Curiosity Rover on Mars Spotted from Space in Awesome NASA Photo

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You just can’t go anywhere these days without a satellite watching your activities, and yes, that includes Mars.

A spacecraft orbiting the Red Planet caught a glimpse of the long-running NASA Curiosity rover scaling the mountain Aeolis Mons (informally known as Mount Sharp) at a location nicknamed “Woodland Bay.”

The newly released NASA Mars Reconnaissance Orbiter image shows a bright spot that is most likely the rover’s “head” (or remote sensing mast), NASA’s Jet Propulsion Laboratory (JPL) said in a statement. “At the time this image was acquired, the rover was facing 65 degrees counterclockwise from north, which would put the mast in about the right location to produce this bright spot,” JPL added.

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While you’re here, how about this:

I spy…Curiosity rover appears a tiny speck on the side of a mountain in Mars’ Woodland Bay

Somewhere in an expanse of endless red dust and jagged hills, a little Mars rover is steadily chipping away at its latest mission.

While most views of NASA‘s Curiosity rover come from the robotic explorer itself ‘ Curiosity periodically sends back ‘selfies’ to show off its surroundings ‘ other craft catch the occasional glimpse as they go about their own duties, giving us a better idea of what the rover is up to.

In the latest image captured by an instrument aboard the space agency’s Mars Reconnaissance Orbiter, Curiosity can be seen as just a small blueish speck in an area known as the Woodland Bay.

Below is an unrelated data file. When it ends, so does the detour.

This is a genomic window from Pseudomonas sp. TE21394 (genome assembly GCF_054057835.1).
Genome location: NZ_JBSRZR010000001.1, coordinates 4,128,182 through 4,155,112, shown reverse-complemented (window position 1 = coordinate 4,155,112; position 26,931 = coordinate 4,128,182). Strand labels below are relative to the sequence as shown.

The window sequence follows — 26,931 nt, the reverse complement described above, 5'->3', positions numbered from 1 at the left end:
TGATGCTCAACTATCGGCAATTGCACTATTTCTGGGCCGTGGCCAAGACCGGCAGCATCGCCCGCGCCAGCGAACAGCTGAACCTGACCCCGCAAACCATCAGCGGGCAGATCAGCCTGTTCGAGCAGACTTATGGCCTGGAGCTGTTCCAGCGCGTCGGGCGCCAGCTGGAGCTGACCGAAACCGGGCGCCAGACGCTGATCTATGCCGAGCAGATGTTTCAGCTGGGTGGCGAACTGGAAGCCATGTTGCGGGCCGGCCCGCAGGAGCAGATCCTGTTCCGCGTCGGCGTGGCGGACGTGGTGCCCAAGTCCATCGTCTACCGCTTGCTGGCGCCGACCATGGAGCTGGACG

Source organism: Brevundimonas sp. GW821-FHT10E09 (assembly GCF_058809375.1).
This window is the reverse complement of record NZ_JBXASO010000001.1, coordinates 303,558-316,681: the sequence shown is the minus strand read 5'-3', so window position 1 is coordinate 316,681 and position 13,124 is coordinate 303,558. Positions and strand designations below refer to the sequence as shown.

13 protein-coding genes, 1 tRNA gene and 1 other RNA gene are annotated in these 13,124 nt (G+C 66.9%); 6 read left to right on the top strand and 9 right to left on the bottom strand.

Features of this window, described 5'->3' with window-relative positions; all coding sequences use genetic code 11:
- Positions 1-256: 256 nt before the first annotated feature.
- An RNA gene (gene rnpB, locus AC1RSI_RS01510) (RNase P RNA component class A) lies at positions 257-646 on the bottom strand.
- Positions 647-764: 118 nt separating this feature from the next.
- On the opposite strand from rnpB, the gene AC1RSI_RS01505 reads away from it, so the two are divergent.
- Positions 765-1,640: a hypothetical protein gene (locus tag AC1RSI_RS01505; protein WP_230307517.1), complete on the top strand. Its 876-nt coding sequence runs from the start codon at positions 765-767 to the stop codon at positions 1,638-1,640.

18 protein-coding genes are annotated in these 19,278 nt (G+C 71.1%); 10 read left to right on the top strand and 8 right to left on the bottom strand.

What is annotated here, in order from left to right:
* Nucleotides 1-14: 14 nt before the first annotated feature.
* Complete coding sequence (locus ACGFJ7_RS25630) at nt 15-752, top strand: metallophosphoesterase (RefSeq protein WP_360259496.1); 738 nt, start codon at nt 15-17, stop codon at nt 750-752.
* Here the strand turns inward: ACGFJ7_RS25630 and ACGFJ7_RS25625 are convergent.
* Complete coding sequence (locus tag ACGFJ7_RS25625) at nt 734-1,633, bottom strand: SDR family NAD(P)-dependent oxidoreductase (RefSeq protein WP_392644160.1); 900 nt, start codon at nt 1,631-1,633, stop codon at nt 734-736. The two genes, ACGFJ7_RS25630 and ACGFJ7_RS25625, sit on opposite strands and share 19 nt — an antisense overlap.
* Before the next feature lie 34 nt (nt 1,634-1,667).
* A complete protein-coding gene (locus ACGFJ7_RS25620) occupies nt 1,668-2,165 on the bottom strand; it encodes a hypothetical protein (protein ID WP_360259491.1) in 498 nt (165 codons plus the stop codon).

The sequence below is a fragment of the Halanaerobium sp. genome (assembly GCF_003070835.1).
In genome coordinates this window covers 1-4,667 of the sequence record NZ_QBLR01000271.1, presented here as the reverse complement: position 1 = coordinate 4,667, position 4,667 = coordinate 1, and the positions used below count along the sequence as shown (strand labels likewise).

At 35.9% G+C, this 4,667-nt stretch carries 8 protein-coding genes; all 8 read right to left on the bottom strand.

Publisher: Mail Online
Date: 2019-07-12T23:10:15+0100
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Curiosity Mars rover spotted from orbit

NASA’s Curiosity Mars rover can be seen in this image taken from space on 31 May 2019, by the High Resolution Imaging Science Experiment (HiRISE) camera aboard the Mars Reconnaissance Orbiter (MRO). In the image, Curiosity appears as a bluish speck.

The image shows Curiosity at a location called ‘Woodland Bay.’ It’s just one of many stops the rover has made in an area referred to as the ‘clay-bearing unit’ on the side of Mount Sharp, a 5-kilometre-tall (3-mile-tall) mountain inside of Gale Crater.

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Greetings Earthlings: There is no spoon or AI. The data presented above may one day be zapped to another dimension. Just thought you should be aware. It should be alright to step abroad. It is safe.